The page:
12 O'Clock Track: Segue's "West Coast Trail," wet dub techno from the Pacific Northwest | Bleader

12 O'Clock Track: Segue's "West Coast Trail," wet dub techno from the Pacific Northwest

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The cover of Segues Pacifica
  • The cover of Segue's Pacifica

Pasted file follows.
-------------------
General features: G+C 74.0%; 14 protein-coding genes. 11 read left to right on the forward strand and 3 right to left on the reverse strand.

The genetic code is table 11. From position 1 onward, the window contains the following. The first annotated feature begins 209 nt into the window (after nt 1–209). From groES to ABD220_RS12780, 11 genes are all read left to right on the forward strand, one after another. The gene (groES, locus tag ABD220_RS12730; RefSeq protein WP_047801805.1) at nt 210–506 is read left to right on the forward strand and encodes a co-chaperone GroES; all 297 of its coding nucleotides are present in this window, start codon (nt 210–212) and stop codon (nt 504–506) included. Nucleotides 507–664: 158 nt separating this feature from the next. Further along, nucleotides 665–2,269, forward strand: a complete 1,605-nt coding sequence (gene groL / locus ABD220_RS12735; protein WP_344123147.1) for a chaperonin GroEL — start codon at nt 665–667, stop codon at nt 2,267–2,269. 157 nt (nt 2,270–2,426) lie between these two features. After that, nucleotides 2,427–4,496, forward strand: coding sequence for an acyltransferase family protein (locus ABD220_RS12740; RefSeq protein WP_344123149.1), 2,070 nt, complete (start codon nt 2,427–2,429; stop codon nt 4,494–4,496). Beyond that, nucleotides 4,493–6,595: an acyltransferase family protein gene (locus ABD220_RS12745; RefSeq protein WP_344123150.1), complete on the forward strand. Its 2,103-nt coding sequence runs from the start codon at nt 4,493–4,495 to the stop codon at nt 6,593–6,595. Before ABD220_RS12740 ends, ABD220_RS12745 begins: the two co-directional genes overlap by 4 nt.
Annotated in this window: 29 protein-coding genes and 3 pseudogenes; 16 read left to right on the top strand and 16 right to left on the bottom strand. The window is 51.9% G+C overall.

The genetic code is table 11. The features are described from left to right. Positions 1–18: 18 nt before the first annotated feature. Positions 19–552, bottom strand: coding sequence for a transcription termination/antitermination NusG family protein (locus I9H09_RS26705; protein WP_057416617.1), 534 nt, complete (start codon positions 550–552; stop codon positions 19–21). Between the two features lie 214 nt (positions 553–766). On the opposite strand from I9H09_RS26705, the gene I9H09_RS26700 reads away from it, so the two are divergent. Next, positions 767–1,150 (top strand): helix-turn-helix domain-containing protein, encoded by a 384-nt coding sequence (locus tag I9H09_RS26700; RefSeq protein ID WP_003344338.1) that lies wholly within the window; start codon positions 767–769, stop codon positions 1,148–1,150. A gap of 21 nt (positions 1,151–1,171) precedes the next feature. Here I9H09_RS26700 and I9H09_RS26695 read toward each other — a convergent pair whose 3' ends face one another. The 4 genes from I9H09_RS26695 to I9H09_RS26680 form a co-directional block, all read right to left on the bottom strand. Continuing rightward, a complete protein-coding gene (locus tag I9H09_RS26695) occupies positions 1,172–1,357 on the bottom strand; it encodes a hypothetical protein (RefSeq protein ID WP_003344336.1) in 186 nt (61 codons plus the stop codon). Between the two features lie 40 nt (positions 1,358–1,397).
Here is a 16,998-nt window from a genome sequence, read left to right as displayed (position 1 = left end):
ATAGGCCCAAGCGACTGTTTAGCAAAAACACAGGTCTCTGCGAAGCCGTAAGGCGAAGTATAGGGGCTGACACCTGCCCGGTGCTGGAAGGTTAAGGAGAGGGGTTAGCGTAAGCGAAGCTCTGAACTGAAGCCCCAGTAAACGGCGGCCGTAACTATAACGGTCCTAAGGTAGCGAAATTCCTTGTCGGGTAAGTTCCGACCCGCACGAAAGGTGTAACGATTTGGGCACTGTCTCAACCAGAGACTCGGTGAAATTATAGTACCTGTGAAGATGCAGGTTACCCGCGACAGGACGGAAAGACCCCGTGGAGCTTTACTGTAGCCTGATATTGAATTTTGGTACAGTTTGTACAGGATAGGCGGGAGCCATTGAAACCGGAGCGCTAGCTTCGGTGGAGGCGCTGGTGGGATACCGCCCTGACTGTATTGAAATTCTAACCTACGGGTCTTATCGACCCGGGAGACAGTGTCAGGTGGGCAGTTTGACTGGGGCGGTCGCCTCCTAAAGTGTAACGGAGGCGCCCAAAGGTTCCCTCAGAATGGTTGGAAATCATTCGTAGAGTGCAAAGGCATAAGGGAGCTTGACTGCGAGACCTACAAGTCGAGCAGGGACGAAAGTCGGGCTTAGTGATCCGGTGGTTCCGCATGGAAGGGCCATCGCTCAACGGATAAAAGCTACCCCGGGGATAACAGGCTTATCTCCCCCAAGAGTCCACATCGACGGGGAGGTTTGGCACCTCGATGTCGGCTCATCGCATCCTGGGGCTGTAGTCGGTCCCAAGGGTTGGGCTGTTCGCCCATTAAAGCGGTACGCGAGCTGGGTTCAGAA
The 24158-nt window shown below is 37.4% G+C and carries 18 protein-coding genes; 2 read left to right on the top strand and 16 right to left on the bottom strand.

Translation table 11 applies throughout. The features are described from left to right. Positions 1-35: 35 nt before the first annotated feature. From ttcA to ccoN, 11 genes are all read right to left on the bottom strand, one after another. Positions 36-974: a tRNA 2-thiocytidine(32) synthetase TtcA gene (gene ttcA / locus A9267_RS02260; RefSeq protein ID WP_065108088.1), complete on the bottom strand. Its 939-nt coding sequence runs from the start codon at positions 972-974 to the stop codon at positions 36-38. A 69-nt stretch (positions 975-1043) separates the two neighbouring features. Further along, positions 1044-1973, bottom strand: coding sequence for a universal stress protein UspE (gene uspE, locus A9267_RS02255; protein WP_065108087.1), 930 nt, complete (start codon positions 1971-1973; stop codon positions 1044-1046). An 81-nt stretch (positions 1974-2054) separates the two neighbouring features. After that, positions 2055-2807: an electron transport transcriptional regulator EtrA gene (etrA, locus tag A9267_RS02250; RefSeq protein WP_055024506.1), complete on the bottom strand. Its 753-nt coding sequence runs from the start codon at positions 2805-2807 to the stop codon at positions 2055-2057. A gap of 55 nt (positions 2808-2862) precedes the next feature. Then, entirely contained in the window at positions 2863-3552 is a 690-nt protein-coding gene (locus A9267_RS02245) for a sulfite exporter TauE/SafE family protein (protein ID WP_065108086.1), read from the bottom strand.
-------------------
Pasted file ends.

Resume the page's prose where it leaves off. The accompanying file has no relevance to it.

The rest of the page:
I caught Andy Stott's set at Lincoln Hall late last night in a somewhat somnambulant state, atypically out late on a Sunday night. But it turned out that that was the best way to listen to Stott's music, a mostly uninterrupted stream of midtempo bass throbs coated in thick layers of gristle and detritus. His 2012 LP Luxury Problems was one of my favorites of the year, an album where gorgeous female vocals (courtesy of Alison Skidmore, Stott's piano teacher) jut into rushes of cavernous low-end bumps. Stott's music is often classified under the increasingly less specific genre known as dub techno, which at this point seems to refer to any kind of music that makes interesting use of space while bearing some of techno's hallmarks. Regardless, another artist who falls under the ever-expanding dub-techno umbrella is Vancouver's Jordan Sauer, who performs as Segue. His most recent album, Pacifica, is a different type of dub techno than Stott's—sunnier, less diffuse, and more humid. But it's a welcome palate cleanser after Stott's dirt-caked music, and good for a gray Chicago day like today, when Sauer's more verdant sound temporarily obscures the bleak weather. Today's 12 O'Clock Track is Segue's "West Coast Trail," a down-tempo spray of minor-key melodies gliding over the pitter-patter of muffled techno beats. You can hear it after the jump, and look to grab Pacifica, which is out now on Silent Season.

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